Archive for May, 2009

Breaking news?

Below is a snapshot of BREAKING NEWS on!


Things must be okay if the top breaking news is about a singer in a TV show contest.  Or maybe it’s a distraction… the economy, Pakistan, nuclear weapons… just a few of the things in small font to the side.

May 30, 2009 at 3:10 pm Leave a comment

Ph.D. Food Gathering


May 26, 2009 at 9:06 am Leave a comment

Ph.D. Sustanance


May 26, 2009 at 9:04 am Leave a comment

Arpaio’s bad math

This tough man nonsense is actually putting us at more risk. We got rid of Bush, now it’s time to get rid of Arpayaso!

Continue Reading May 26, 2009 at 8:59 am Leave a comment

Ph.D. Perseverance Poster

Inspirational poster for those seeking their Ph.D.s!

Continue Reading May 22, 2009 at 4:24 pm Leave a comment

Happyhour in the genes

The newly discovered happyhour gene that goes with the cheapdate and hangover genes this lab found earlier. Yes these are the actual names, and they may help cure alcoholism!

Continue Reading May 21, 2009 at 3:34 pm Leave a comment

Historical irony

I like this story because it is ironic. I’m not taking any sides, but I wonder if the people in Sahuarita can see the historical irony as well!

Continue Reading May 21, 2009 at 11:22 am Leave a comment

Pastor Melissa Scott… I love this story!

This is a crazy story, but I like it. I first became aware of it on the following site before doing my own research into it.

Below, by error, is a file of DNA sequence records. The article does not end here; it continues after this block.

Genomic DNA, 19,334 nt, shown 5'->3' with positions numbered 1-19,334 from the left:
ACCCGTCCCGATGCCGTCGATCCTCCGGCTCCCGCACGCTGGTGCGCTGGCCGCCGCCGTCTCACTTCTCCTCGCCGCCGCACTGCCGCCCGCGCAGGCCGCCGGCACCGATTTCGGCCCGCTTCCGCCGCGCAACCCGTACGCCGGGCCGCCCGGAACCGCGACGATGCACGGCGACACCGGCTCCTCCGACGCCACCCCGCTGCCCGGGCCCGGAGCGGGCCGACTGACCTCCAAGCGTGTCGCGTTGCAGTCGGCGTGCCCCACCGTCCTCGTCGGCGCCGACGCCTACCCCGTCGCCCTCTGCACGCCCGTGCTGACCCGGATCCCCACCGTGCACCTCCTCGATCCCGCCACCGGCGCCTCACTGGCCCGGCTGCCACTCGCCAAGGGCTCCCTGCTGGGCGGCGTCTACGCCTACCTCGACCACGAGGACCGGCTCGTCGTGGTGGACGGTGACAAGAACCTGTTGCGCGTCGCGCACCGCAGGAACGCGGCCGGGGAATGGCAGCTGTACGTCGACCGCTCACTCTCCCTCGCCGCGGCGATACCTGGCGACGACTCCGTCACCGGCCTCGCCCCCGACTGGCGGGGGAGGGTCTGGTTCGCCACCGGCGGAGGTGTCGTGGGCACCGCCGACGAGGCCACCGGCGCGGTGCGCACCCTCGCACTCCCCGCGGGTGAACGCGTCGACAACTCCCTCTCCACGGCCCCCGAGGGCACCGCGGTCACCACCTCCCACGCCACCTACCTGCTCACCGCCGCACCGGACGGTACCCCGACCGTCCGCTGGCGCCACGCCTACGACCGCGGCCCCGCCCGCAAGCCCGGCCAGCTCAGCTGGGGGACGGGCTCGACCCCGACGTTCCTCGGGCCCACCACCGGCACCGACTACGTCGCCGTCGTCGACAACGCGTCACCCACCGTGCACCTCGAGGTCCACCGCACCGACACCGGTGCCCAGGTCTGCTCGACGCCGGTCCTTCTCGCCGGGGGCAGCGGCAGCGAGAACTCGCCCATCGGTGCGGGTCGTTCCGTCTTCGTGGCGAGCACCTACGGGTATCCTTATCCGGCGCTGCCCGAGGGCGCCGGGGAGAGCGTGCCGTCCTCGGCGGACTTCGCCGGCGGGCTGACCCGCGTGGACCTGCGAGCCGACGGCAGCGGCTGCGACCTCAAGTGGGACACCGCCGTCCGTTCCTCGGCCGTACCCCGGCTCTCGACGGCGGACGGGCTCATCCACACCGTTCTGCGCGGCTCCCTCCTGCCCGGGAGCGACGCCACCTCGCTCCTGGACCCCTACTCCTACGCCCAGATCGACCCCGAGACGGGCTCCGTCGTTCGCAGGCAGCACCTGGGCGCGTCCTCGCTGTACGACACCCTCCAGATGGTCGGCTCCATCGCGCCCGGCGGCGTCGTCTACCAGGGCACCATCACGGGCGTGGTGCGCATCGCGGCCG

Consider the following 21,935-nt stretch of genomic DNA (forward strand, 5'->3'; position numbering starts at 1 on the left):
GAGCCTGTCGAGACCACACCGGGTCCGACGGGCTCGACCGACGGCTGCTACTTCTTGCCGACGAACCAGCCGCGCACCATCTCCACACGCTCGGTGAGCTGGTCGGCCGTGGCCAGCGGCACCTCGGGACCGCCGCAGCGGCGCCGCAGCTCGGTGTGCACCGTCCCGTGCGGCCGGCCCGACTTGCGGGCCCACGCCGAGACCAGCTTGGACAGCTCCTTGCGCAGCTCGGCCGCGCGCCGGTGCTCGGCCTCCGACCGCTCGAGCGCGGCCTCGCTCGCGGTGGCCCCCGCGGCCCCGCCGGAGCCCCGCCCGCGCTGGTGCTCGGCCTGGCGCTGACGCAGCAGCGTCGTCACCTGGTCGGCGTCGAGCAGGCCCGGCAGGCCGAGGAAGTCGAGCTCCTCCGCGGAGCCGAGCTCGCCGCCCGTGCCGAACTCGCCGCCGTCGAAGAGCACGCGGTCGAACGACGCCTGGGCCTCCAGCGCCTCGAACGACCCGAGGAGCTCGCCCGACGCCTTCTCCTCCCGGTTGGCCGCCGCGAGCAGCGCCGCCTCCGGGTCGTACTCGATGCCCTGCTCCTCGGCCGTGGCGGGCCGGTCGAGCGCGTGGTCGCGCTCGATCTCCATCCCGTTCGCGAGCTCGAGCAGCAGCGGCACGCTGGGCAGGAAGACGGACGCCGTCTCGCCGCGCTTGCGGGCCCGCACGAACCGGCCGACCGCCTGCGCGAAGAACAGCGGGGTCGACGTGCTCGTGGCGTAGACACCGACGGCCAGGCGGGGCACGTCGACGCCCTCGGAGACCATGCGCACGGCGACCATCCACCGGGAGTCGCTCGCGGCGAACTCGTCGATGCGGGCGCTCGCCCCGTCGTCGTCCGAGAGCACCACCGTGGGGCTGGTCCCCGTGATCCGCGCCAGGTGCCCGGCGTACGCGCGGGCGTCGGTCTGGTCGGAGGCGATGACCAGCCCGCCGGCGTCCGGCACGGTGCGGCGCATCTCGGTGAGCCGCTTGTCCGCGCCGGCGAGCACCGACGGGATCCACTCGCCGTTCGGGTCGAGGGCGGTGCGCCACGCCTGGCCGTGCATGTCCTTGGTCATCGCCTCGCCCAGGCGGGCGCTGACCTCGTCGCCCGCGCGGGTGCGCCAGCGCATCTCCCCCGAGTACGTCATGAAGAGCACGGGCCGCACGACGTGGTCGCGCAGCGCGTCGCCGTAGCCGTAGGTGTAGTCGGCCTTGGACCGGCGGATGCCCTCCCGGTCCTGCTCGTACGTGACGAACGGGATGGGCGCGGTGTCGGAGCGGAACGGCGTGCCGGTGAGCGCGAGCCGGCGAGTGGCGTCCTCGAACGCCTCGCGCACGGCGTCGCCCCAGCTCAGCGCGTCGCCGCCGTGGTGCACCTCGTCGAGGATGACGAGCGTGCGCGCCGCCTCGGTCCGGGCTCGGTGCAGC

Continue Reading May 21, 2009 at 9:08 am 15 comments

Why Finding the Best Isn’t Worth It

In the delightfully sophomoric movie Clerks 2, Randal tells Dante, “Odds are there’s someone out there who’s a better match for you than the girl you are about to marry.” Even if Dante engaged in the most thorough possible search for a wife (which he certainly didn’t in the movie), Randal’s statement is correct.

via Why Finding the Best Isn’t Worth It – Freakonomics Blog –

May 20, 2009 at 8:45 pm Leave a comment

Secret meeting of US billionaires

The richest people in the US gather… it was kinda cool to see Oprah Winfrey there with Bill Gates and Warren Buffett!

Continue Reading May 20, 2009 at 8:14 pm Leave a comment

You are what you eat

I put this together on Tuesday, with data from the Bureau of Labor Statistics. It shows the price of different foods and beverages over the last three decades. The price of each food or beverage is set equal to 1 in January 1978, and the chart then shows how the price has changed since then.

The price of oranges, to take one extreme example (not shown in the chart), has more than doubled, relative to everything else. So if in 1978, a bag of oranges cost the same as one big bottle of soda, today that bag costs the same as three big bottles of soda.